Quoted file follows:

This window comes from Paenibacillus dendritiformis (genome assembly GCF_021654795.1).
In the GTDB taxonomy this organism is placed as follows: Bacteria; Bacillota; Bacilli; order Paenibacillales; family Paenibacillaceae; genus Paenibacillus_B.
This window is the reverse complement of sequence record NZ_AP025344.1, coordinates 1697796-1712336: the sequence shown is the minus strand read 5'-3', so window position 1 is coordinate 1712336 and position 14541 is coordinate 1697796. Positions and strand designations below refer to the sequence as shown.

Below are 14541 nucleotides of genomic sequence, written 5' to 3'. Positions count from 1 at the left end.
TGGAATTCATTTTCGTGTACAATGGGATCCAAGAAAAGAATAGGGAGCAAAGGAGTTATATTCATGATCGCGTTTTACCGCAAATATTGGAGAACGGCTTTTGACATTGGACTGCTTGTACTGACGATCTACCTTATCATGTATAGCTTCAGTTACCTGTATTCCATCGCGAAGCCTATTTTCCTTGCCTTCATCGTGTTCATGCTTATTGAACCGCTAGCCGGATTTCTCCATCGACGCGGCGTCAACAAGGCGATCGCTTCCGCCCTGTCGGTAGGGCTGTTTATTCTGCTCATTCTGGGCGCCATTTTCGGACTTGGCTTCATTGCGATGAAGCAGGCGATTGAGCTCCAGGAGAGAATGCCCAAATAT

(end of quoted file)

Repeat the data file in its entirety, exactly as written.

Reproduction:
This window comes from Paenibacillus dendritiformis (genome assembly GCF_021654795.1).
In the GTDB taxonomy this organism is placed as follows: Bacteria; Bacillota; Bacilli; order Paenibacillales; family Paenibacillaceae; genus Paenibacillus_B.
This window is the reverse complement of sequence record NZ_AP025344.1, coordinates 1697796-1712336: the sequence shown is the minus strand read 5'-3', so window position 1 is coordinate 1712336 and position 14541 is coordinate 1697796. Positions and strand designations below refer to the sequence as shown.

Below are 14541 nucleotides of genomic sequence, written 5' to 3'. Positions count from 1 at the left end.
TGGAATTCATTTTCGTGTACAATGGGATCCAAGAAAAGAATAGGGAGCAAAGGAGTTATATTCATGATCGCGTTTTACCGCAAATATTGGAGAACGGCTTTTGACATTGGACTGCTTGTACTGACGATCTACCTTATCATGTATAGCTTCAGTTACCTGTATTCCATCGCGAAGCCTATTTTCCTTGCCTTCATCGTGTTCATGCTTATTGAACCGCTAGCCGGATTTCTCCATCGACGCGGCGTCAACAAGGCGATCGCTTCCGCCCTGTCGGTAGGGCTGTTTATTCTGCTCATTCTGGGCGCCATTTTCGGACTTGGCTTCATTGCGATGAAGCAGGCGATTGAGCTCCAGGAGAGAATGCCCAAATAT